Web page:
While your rabbit is hanging out in the hutch, he or she will also probably be snacking and making “fertilizer.” My House Rabbit explains that rabbits like to do their business while having a snack, and they usually “go” in the same place all the time. To keep their food pellets and hay safe from hungry chickens, it’s a good idea to keep all that in the hutch.
Both species of animal also needs space to roam about. While you definitely could let your rabbit hang out in the same pen as the chickens, make sure that it doesn’t get too cramped. Small Pet Select suggests providing 8 square feet of enclosed sleeping space and at least 24 square feet of excercise space. Make sure that is in addition to the minimum space requirements for your chickens.
Since both creatures react to new things differently, you might find that introducing them to each other quickly doesn’t work out well. Backyard Chicken Coops suggests doing it gradually, and if possible, while both critters are young. Bunnies will hop around, which can startle an adult chicken. Unfortunately, chickens tend to peck at anything they think might be a threat. This is another reason that having a safe place for your rabbit to hide is a great idea.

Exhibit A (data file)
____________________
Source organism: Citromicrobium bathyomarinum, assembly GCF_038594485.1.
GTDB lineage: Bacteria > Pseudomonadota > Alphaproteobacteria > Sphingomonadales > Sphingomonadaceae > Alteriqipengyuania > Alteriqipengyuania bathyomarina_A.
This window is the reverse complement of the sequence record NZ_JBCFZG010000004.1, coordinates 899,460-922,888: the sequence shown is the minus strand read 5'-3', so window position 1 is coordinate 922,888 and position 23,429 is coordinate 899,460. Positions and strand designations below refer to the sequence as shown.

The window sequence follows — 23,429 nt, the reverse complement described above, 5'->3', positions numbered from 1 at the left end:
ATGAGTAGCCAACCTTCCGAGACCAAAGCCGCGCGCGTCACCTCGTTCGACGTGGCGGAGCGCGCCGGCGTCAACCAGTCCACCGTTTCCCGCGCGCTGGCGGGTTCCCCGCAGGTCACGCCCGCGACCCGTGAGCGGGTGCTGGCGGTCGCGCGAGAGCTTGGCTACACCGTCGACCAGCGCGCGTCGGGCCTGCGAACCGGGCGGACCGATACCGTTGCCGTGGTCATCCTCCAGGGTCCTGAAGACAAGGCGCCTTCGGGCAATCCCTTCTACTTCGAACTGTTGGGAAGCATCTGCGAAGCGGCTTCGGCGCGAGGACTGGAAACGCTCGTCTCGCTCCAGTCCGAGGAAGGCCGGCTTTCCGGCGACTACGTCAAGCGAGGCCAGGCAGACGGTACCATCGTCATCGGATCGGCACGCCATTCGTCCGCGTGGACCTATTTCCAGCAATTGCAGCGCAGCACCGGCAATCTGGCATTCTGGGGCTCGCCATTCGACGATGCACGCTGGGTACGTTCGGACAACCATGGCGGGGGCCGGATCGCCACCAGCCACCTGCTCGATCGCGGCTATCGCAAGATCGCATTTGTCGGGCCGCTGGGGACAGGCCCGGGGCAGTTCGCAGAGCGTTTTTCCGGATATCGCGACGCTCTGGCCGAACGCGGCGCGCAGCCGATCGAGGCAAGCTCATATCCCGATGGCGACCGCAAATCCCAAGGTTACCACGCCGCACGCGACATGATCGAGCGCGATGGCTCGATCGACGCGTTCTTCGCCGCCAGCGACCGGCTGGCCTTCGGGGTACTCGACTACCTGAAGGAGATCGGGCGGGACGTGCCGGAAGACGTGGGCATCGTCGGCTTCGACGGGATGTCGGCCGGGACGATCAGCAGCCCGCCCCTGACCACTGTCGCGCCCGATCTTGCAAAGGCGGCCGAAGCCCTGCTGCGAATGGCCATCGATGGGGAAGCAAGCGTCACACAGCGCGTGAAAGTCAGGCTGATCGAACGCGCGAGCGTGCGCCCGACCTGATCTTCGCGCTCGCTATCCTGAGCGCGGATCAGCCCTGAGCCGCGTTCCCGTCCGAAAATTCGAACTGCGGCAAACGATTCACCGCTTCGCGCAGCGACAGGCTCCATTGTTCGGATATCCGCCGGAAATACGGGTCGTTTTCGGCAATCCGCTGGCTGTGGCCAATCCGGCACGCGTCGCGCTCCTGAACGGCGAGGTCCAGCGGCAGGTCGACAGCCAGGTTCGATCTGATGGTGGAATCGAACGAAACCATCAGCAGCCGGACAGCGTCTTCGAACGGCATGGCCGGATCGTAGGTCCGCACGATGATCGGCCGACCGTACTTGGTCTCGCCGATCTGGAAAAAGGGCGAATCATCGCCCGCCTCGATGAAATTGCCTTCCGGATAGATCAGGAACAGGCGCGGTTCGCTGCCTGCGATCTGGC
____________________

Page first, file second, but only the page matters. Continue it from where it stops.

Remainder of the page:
If your rabbit is male, it is also a great idea to get him neutered. An unneutered male rabbit without any female company might get a little overly excited and try to mount your chickens. According to Backyard Chicken Coops, it happens fairly often. If you are raising rabbits to breed, just make sure your studs have enough female company to keep your chickens comfortable.